Publication Date


Advisor(s) - Committee Chair

Elizabeth Jones (Director), Carl Myers, Sylvia Dietrich

Degree Program

Department of Psychology

Degree Type

Specialist in Education


Specific Learning Disabilities (SLD) have historically been difficult to define and measure which has led to uncertainty and controversy. The current study explored the practices of identifying specific learning disabilities in Kentucky by surveying school psychologist practitioners in the state. Information was obtained about current practices with regard to RTI implementation and methods and data used for SLD identification as well as the roles that school psychologists take in the response to intervention (RTI) process. The sample consisted of 97 current or recently (within the past year) practicing school psychologists from 45 districts across the state. It was predicted that the use of RTI data for SLD identification would be associated with the length of time a district had been implementing RTI. The data did not support such a relationship. The majority of the districts represented by respondents were noted to be beyond an initial implementation of RTI practices. Responses to questions regarding the implementation of core features of RTI were grouped into High Implementation (HI; n = 45) and Low Implementation (LI; n = 41) groups. An independent samples t-test found a significant difference between the HI and LI groups for the quality of implementation. The HI group evidenced higher quality ratings than the LI. The use of RTI data as the most frequent method for SLD determination was noted for 30.9% of respondents as opposed to 0% prior to 2007. However, severe discrepancy was the most preferred method (59.3%) used for determining placement followed by RTI (28.4%) and a pattern of strengths and weaknesses (4.9%). Districts were also not likely to utilize non-preferred types of data if a student transferred into their district with that non-preferred data. Finally, the roles of school psychologists in the RTI process were explored. Great variability was found across practitioners with regard to the roles they actively have in the RTI process; however, practitioners in the HI group generally were more involved in the RTI process than those in the LI group. The findings are discussed with regard to the current national SLD identification practices and the limitations of the current findings.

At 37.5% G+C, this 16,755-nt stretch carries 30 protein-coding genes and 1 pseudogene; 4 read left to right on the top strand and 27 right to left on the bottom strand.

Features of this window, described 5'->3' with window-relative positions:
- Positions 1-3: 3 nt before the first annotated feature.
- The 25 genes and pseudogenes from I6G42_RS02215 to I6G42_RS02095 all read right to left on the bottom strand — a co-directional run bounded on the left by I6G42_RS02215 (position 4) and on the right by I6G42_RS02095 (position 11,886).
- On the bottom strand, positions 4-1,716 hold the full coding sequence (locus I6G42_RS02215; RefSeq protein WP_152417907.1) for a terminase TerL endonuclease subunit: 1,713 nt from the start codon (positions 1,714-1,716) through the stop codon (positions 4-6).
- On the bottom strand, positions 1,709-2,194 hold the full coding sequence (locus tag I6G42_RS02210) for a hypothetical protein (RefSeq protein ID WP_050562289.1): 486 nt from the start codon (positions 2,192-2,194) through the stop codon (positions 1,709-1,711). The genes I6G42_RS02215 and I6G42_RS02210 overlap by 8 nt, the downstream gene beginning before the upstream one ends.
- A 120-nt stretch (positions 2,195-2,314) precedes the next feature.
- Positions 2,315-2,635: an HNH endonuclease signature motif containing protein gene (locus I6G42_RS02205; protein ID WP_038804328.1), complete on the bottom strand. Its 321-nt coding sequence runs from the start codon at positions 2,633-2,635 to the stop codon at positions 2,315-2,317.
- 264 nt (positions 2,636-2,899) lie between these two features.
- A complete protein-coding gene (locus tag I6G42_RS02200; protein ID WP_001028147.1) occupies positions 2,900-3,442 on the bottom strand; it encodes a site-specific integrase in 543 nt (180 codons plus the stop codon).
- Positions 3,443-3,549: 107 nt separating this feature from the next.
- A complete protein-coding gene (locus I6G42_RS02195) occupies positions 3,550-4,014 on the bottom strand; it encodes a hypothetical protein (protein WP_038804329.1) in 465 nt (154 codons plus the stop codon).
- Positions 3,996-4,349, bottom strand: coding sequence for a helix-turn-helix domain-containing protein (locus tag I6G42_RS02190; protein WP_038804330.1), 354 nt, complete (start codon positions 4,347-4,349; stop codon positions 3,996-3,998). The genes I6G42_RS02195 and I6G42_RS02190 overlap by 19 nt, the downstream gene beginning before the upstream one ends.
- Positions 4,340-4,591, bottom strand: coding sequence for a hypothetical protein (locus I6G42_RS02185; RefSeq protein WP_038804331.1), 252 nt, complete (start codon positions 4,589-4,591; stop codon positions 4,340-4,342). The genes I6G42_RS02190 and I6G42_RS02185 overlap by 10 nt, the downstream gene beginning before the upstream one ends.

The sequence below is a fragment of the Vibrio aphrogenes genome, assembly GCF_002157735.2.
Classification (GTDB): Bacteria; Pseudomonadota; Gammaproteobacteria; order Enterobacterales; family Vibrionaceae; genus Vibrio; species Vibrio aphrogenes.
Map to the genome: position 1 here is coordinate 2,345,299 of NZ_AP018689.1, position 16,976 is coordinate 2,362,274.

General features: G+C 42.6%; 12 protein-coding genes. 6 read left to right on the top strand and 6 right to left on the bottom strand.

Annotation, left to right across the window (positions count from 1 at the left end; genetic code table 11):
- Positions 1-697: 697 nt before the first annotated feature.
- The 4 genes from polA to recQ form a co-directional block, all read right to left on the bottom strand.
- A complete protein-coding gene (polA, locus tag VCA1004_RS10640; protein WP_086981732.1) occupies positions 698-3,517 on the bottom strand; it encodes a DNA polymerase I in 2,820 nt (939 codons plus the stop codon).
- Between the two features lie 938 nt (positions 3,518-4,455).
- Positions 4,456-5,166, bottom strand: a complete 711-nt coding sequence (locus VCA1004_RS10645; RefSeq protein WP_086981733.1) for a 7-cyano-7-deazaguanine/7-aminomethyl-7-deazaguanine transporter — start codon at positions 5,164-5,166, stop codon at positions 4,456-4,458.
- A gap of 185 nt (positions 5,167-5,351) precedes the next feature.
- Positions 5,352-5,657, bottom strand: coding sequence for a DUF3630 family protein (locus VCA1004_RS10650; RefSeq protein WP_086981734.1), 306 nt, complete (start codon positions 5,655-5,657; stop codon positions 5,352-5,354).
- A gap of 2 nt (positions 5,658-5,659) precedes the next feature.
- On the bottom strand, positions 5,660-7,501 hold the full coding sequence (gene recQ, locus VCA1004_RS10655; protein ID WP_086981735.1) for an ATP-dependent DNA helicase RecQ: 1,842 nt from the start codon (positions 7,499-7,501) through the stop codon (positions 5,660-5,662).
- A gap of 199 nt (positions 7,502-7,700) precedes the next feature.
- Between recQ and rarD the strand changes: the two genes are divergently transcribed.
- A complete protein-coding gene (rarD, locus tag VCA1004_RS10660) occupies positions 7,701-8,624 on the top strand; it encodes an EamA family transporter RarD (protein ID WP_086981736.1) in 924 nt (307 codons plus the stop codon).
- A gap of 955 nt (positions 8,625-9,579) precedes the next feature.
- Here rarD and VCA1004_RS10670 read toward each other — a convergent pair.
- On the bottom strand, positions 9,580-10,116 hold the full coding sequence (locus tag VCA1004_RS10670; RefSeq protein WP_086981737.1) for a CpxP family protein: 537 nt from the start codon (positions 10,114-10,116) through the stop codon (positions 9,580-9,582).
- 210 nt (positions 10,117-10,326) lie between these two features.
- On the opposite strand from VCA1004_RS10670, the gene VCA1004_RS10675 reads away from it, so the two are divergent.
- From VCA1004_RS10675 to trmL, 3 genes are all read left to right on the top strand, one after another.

Child Psychology | Cognitive Psychology | Psychology | School Psychology